I just released strucjure, a clojure library and DSL for parsing and pattern matching based on Ometa.
The readme on github has detailed descriptions of the syntax etc which I won’t repeat here. What I do want to do is run through a realistic example.
The readme has a large number of examples and I want to be sure that these are all correct and up to date. As part of the test-suite for strucjure I parse the readme source, pull out all the examples and make sure that they all run correctly and return the expected output.
jamie@alien:~/strucjure$ lein test strucjure.test
WARNING: newline already refers to: #'clojure.core/newline in namespace: strucjure.test, being replaced by: #'strucjure.test/newlinelein test strucjure.test
Ran 1 tests containing 166 assertions.
0 failures, 0 errors.
The readme parser is pretty simple. Since I control both the parser and the readme source so it doesn’t need to be bullet-proof, just the simplest thing that will get the job done. Strucjure is very bare-bones at the moment though so we have to create a lot of simple views that really belong in a library somewhere.
(defviewspace\space%)(defviewnewline\newline%)(defviewnot-newline(not \newline)%)(defviewline(and (not ); have to consume at least one char(prefix&((zero-or-morenot-newline)?line)&((optionalnewline)?end)))line)(defviewindented-line(prefix&((one-or-morespace)_)&(line?line))line)
We want a tokeniser for various parts of the readme. We could write it like this:
(defnviewtokenise[sep];; empty input'(());; throw away separator, start a new token[&(sep_)&((tokenisesep)?results)](cons ()results);; add the current char to the first token[?char&((tokenisesep)[?result&?results])](cons (cons char result)results))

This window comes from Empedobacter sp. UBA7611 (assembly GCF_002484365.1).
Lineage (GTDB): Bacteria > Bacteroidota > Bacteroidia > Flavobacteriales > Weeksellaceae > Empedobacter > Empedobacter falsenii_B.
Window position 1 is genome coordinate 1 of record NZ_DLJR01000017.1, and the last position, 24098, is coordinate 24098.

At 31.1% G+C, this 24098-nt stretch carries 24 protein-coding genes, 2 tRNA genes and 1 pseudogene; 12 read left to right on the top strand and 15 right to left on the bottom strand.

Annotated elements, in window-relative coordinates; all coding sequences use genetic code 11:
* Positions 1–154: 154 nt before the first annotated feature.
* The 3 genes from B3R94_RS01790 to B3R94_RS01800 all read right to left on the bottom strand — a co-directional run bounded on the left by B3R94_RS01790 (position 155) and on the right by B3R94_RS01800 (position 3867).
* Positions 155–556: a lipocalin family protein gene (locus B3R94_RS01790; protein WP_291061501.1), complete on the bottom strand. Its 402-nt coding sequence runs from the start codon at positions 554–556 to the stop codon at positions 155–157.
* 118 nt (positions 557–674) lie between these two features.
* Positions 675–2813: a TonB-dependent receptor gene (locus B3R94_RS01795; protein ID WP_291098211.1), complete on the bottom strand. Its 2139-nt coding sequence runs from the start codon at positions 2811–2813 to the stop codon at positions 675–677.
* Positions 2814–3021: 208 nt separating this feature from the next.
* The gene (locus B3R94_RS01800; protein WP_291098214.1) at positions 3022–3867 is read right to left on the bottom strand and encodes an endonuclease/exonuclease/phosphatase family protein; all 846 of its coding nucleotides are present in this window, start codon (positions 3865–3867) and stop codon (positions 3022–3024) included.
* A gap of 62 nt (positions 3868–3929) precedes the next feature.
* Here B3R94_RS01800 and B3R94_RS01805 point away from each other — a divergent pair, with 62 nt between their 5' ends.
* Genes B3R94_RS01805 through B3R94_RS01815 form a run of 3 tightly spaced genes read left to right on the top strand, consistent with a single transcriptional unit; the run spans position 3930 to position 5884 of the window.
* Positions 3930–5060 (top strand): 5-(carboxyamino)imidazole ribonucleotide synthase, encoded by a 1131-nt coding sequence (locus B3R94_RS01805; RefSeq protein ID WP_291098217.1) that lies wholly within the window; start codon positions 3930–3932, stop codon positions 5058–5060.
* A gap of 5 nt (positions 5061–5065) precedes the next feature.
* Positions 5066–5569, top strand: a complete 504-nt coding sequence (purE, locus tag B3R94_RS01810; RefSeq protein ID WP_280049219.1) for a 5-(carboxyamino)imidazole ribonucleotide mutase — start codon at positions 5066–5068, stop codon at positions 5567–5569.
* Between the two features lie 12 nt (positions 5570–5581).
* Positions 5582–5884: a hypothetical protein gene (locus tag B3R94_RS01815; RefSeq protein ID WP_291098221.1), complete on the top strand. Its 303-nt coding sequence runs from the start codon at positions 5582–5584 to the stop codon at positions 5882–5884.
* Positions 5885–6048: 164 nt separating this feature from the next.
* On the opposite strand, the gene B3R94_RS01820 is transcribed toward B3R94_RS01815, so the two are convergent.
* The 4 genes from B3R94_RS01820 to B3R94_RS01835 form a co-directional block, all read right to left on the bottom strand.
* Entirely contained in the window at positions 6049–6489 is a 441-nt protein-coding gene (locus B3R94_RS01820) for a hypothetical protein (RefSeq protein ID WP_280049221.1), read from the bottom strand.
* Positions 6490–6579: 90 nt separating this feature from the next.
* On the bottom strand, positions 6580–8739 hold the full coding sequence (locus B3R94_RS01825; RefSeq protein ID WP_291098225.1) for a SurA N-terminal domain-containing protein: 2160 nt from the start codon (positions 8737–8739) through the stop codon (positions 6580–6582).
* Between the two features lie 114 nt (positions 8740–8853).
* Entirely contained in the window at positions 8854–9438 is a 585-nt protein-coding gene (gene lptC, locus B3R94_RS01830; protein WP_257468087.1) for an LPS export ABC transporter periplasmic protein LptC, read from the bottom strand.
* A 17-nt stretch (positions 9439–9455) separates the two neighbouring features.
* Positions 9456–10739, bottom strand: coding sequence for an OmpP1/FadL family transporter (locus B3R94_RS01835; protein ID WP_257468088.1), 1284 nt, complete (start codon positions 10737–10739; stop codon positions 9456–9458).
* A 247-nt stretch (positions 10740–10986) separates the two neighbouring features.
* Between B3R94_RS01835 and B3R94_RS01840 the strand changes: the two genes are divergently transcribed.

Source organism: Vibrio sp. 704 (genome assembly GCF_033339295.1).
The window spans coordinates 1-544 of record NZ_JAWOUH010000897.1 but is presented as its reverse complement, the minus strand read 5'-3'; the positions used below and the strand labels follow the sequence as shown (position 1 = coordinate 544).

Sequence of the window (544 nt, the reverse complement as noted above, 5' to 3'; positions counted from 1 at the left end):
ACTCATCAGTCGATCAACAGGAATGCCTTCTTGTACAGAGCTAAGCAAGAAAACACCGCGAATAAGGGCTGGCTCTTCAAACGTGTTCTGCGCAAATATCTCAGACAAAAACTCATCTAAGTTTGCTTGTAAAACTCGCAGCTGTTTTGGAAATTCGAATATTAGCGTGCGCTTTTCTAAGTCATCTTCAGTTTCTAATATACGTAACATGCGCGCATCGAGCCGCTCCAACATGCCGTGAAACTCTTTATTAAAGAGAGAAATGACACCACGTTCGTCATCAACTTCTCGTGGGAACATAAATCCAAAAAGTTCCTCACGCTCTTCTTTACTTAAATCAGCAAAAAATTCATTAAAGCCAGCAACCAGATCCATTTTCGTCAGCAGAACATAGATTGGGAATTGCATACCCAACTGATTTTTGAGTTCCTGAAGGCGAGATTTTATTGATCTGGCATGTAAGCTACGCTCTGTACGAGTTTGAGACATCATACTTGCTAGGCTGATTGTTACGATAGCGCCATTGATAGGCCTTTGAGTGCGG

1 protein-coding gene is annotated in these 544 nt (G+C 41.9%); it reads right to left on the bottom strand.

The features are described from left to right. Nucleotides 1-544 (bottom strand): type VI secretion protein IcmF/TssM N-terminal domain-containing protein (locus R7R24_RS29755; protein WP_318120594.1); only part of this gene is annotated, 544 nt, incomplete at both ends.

Unfortunately in the current implementation of strucjure that recursive call goes on the stack, so this view will blow up on large inputs. For now we just have to implement this view by hand to get access to recur.
The rest of the parser makes more sense reading in reverse order. We start by splitting up the readme by code delimiters (triple backticks). This gives us chunks of alternating text and code, so we parse every other chunk as a block of code.
This is fun. Not only does strucjure parse its own syntax, it reads its own documentation!
Parts of this were a little painful. The next version of strucjure will definitely have improved string matching. I’m also looking at optimising/compiling views, as well as memoisation. Previous versions of strucjure supported both but were hard to maintain. For now I’m going to be moving on to using strucjure to build other useful DSLs.